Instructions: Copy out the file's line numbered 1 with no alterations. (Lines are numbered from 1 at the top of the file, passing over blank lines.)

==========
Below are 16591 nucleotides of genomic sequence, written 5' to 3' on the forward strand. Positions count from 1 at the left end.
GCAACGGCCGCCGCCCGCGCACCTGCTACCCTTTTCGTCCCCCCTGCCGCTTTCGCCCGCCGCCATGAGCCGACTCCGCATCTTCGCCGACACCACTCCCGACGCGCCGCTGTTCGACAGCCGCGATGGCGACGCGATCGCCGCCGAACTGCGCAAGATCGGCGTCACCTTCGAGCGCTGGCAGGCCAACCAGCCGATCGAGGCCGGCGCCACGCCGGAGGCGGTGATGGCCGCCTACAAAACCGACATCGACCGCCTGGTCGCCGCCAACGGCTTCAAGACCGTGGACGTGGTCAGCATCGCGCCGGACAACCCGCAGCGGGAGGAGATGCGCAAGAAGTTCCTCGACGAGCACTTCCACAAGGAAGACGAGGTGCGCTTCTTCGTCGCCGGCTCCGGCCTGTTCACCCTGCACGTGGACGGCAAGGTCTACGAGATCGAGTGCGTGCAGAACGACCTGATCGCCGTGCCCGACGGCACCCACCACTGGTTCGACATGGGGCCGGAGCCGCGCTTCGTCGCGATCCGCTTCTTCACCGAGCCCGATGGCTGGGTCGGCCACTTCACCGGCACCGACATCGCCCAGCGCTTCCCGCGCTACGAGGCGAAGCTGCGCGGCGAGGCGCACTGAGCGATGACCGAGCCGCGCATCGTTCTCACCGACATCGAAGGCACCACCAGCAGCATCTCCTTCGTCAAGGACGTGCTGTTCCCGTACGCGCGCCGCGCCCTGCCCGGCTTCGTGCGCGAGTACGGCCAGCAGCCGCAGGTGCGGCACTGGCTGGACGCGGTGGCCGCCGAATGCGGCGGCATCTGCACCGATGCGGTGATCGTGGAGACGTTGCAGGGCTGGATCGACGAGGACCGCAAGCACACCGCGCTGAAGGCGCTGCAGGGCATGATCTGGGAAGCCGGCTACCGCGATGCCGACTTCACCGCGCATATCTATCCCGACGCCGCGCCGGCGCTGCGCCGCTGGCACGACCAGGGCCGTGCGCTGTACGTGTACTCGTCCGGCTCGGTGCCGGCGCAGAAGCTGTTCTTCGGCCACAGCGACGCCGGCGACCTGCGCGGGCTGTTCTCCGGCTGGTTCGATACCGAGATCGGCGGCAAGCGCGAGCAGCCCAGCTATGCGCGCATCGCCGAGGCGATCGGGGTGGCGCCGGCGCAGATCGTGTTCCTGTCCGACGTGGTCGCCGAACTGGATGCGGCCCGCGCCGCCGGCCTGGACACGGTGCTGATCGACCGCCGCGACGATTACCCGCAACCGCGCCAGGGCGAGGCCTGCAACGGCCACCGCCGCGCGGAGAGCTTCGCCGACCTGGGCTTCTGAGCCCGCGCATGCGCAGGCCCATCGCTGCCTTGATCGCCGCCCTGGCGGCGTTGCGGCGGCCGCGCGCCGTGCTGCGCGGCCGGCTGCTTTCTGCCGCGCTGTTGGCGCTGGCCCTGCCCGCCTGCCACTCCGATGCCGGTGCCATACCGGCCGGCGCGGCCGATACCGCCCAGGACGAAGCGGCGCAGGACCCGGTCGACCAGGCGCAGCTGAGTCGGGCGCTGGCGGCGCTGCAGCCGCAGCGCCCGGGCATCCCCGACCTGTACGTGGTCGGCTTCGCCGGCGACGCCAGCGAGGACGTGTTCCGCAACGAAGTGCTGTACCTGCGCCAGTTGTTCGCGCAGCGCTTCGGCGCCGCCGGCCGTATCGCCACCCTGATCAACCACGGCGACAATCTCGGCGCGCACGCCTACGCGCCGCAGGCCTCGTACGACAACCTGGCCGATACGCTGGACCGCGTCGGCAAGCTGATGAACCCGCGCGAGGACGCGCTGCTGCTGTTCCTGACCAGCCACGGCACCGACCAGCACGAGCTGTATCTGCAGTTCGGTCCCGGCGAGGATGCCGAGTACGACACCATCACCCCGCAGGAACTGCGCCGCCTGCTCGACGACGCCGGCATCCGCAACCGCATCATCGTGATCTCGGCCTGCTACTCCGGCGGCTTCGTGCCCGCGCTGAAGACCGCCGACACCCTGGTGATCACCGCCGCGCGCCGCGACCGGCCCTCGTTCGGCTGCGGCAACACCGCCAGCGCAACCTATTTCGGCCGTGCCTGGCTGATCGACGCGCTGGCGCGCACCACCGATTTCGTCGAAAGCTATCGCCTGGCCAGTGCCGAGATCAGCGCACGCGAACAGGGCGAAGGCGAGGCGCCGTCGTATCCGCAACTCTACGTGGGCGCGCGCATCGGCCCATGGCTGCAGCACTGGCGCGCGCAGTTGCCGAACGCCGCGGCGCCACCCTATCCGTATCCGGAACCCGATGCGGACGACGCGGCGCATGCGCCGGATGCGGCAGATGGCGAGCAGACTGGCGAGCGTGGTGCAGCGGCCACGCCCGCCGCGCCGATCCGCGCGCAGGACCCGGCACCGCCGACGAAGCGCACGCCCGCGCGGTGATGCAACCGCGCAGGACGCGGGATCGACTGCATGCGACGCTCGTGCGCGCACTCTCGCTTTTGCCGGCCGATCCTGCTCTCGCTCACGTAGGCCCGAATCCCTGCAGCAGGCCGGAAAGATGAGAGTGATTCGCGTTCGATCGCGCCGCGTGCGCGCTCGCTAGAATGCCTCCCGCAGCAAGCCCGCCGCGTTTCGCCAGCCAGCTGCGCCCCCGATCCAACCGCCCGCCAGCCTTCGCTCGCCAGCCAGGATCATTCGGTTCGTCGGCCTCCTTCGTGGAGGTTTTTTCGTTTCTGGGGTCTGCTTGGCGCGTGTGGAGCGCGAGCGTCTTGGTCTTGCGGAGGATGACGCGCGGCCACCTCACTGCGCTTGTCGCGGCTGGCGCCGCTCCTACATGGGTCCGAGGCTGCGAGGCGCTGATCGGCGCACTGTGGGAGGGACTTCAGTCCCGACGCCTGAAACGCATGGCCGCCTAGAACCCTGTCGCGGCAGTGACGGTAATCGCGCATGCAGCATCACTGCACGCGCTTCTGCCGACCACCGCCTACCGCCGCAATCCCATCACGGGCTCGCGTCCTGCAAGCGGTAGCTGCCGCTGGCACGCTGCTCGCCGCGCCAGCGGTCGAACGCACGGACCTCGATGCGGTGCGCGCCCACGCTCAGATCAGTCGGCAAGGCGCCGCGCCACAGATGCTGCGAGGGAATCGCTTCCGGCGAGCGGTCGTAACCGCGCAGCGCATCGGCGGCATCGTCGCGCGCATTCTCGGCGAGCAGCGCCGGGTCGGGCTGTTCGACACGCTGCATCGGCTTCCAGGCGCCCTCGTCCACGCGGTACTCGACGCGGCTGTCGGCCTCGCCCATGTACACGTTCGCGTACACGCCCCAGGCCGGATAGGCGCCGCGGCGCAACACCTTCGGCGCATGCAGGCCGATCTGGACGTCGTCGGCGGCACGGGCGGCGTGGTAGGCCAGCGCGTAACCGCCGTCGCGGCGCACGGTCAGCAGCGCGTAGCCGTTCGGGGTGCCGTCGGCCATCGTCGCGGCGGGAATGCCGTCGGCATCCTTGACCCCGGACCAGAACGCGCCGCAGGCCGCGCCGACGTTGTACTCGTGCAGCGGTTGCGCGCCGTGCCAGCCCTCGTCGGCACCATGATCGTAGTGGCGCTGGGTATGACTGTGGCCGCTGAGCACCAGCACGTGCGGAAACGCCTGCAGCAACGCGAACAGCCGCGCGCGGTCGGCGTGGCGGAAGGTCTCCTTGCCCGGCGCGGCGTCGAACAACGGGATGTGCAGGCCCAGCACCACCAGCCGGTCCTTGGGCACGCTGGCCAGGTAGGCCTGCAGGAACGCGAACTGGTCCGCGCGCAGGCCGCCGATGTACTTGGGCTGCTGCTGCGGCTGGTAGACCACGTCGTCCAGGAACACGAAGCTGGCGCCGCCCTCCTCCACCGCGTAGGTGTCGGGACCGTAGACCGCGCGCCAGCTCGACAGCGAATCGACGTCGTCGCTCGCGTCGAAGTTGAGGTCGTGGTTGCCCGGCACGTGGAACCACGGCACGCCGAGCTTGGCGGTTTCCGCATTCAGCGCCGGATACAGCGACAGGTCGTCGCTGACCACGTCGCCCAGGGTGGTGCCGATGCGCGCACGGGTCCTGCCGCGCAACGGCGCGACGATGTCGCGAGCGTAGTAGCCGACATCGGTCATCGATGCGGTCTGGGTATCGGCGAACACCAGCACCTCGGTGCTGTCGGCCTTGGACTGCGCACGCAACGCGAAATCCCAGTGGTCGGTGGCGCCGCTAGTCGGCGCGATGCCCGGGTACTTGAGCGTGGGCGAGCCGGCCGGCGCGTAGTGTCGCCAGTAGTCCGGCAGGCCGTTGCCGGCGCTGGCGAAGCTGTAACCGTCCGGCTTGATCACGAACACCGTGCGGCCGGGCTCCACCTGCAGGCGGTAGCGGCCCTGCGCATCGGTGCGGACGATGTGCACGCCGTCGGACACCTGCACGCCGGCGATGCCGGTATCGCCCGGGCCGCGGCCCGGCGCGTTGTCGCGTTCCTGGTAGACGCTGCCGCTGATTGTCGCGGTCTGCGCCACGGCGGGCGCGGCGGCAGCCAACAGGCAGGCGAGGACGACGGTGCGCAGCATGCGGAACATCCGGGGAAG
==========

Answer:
Below are 16591 nucleotides of genomic sequence, written 5' to 3' on the forward strand. Positions count from 1 at the left end.